The above-mentioned problem may be addressed by the use of Error Correction Code (ECC) techniques. The ECC adds redundant control information to blocks of logical values (for example, consisting of pages formed by 64 bits). This control information is used for detecting and correcting (if possible) errors in the pages. This allows tolerating some drifts of the threshold voltages of the memory cells without impairing operation of the memory device.

Nevertheless, the structures used to implement the ECC involve a considerable waste of space for storing the control information. Furthermore, the operations required to manipulate the control information slow down operation of the memory device. In addition, the data can be written to and read from the memory device at the level of pages only (because of the need to process the corresponding control information).

A different solution for preventing the loss of data stored in the memory cells is of refreshing their content. For example, it is possible to copy a sector of the memory device onto a volatile memory device, erasing the sector, and then restoring the data from the volatile memory device; however, any power supply cut during the refreshing operation would cause the complete loss of the data stored in the volatile memory device, and then the impossibility of restoring it onto the non-volatile memory device.

The refresh operation may also be performed individually for each memory cell (directly on the memory device). The threshold voltage of the memory cell is compared with both read references (discriminating the different logical values that can be stored therein) and corresponding guard references (each one slightly higher than a corresponding read reference). In this way, a warning condition of the memory cell can be detected when its threshold voltage is comprised between any read reference and the corresponding guard reference (meaning that the memory cell has lost electrical charge and then it is dangerously approaching the read reference of its logical value). In this case, a soft-program pulse is applied to the memory cell, so as to inject a small amount of electrical charge into its floating gate (until the correct threshold voltage of the memory cell over the guard reference has been restored).

The refresh operation is typically performed periodically (for example, after a predetermined number of operations executed on the memory device). Alternatively, it has also been proposed to verify the condition of each memory cell whenever it is read; in this case, the memory cell is refreshed immediately after the read operation (when it is necessary). For example, this technique is described in EP-A-1271552.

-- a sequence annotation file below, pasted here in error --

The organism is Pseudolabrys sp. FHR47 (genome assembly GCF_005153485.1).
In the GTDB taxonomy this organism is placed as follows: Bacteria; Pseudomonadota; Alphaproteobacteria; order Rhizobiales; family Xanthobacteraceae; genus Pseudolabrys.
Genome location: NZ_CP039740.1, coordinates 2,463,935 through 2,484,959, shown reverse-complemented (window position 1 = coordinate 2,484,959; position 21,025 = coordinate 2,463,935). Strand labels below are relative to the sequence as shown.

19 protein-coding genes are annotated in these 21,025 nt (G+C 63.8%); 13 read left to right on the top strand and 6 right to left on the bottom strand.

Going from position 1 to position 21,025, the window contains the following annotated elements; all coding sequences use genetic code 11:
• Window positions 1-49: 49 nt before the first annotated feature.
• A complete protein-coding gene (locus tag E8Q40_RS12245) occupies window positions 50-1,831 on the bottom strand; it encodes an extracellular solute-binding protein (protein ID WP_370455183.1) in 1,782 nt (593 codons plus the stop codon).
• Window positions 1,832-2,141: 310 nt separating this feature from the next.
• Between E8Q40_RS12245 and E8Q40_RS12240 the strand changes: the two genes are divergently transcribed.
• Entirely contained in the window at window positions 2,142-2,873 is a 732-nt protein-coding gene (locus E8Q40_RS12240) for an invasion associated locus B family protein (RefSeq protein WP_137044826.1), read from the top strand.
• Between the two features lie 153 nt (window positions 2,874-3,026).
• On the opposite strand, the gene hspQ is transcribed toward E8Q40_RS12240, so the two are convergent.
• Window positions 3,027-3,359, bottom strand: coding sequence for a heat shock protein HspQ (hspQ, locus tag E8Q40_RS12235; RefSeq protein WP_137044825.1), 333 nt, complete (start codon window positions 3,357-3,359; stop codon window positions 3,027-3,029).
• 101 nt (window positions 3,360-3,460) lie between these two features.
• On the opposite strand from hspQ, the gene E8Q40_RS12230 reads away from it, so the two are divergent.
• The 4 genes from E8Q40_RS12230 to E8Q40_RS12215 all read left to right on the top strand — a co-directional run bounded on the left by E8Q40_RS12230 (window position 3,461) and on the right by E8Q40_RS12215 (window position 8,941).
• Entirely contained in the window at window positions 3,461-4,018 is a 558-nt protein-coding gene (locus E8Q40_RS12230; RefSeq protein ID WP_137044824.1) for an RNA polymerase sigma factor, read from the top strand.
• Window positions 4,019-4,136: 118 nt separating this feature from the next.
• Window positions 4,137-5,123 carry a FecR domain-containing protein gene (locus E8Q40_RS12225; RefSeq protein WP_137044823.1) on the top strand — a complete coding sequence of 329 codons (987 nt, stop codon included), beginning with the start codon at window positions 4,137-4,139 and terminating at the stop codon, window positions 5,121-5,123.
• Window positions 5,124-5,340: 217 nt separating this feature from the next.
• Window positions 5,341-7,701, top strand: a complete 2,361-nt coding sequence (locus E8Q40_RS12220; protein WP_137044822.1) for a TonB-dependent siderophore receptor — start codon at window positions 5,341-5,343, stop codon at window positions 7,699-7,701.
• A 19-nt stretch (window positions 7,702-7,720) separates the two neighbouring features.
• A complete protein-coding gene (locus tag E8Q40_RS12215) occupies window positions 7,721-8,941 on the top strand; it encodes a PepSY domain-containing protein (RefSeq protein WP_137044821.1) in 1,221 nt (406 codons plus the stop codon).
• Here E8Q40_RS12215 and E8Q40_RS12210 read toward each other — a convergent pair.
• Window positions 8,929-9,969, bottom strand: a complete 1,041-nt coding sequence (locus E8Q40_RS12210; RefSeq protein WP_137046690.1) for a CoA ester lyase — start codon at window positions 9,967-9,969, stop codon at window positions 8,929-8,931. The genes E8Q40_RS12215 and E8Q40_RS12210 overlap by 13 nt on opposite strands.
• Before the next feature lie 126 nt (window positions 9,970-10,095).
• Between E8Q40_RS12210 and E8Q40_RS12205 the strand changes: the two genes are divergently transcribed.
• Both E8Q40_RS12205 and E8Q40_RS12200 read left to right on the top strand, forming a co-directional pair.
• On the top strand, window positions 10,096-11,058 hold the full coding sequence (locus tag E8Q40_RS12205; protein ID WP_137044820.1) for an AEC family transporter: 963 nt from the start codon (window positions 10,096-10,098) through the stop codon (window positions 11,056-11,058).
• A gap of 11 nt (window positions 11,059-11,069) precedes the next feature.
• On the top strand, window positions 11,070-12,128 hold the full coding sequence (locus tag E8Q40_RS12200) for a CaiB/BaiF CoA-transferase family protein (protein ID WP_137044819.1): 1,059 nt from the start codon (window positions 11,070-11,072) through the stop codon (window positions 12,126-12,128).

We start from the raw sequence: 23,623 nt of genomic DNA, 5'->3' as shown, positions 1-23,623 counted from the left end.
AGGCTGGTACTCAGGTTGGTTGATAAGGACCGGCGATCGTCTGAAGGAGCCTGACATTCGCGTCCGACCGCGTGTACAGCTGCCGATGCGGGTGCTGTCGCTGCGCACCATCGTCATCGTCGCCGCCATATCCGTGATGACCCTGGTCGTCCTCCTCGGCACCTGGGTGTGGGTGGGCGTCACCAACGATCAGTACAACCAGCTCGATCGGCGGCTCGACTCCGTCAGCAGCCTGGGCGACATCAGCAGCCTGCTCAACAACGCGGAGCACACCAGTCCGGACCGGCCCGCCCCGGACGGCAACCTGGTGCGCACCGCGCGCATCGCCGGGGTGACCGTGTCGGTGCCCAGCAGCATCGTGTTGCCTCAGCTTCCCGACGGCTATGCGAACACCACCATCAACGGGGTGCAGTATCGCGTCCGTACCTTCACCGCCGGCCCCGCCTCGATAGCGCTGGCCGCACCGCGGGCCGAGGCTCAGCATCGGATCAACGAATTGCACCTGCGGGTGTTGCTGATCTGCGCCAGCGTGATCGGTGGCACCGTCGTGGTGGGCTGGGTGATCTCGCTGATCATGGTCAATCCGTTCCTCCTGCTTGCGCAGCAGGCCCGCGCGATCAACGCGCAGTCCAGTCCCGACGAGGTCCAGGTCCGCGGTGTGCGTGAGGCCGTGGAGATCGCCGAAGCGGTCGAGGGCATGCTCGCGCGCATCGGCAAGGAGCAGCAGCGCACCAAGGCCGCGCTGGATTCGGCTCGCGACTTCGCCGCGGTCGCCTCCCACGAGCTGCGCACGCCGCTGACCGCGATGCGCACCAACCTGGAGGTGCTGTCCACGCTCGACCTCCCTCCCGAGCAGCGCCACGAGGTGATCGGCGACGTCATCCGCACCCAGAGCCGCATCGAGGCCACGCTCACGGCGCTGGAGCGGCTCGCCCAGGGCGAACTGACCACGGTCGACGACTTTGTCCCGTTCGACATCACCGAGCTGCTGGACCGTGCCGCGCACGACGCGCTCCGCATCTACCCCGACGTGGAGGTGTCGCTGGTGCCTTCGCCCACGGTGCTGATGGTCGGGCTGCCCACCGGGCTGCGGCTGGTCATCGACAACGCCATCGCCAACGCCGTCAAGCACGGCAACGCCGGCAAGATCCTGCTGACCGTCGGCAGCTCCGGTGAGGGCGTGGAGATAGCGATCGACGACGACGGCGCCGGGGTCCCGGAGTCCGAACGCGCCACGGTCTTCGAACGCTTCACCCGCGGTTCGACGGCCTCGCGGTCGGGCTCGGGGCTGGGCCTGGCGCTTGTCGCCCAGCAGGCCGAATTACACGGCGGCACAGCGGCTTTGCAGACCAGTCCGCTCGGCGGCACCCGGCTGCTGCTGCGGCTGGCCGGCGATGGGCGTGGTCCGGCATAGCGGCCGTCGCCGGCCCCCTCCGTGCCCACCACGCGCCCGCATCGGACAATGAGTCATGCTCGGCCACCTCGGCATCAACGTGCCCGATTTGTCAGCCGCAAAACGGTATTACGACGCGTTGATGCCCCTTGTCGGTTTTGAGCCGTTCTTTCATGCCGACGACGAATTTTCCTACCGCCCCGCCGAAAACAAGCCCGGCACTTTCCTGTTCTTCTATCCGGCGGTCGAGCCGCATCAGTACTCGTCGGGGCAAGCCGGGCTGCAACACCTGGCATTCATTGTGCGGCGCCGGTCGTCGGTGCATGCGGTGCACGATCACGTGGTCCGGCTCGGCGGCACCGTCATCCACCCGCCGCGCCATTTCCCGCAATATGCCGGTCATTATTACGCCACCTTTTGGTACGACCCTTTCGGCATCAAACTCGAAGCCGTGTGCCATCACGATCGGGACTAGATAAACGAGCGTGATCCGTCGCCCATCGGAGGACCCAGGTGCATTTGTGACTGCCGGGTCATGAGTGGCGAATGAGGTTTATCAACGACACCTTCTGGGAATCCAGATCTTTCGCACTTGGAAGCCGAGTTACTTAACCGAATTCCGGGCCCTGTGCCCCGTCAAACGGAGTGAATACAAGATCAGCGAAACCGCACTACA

In any case, the refresh operation takes a relatively long time. Particularly, the choice of performing it periodically requires stopping operation of the memory device for the whole period that is necessary to refresh all the memory cells; therefore, this procedure may be untenable in most practical situations. Conversely, when the memory cells are refreshed after their reading the corresponding access time is significantly increased (since the memory cells are not available until completion of the refresh operation); this has a detrimental impact on the performance of the whole memory device.

All of the above limits the application of the refresh operation; therefore, this may impair the reliability of the memory device.

BRIEF SUMMARY OF THE INVENTION

One embodiment of the present invention is based on the idea of refreshing the memory device during its reading.

One embodiment of the present invention provides a solution as set out in the independent claims. Advantageous embodiments of the invention are described in the dependent claims.

More specifically, an embodiment of the invention provides a refresh circuit (for refreshing a memory device). The refresh circuit includes reading means that is used to read a set of memory cells. The reading means includes means for applying a biasing voltage having a substantially monotone time pattern (such as a ramp) to the memory cells and to a set of reference cells (each one having a reference threshold voltage). Means is provided for detecting the reaching of a comparison current by a cell current (of each memory cell) and by a reference current (of each reference cell). The reading means further includes means for determining a condition of each memory cell, according to a temporal relation of the reaching of the comparison current by the corresponding cell current and the reference currents. Writing means is provided for applying a writing voltage (such as a soft-program pulse) to at least one selected of the memory cells. The refresh circuit further includes control means for enabling the writing means during the application of the biasing voltage (or a part thereof), after the determination of the condition of each selected memory cell.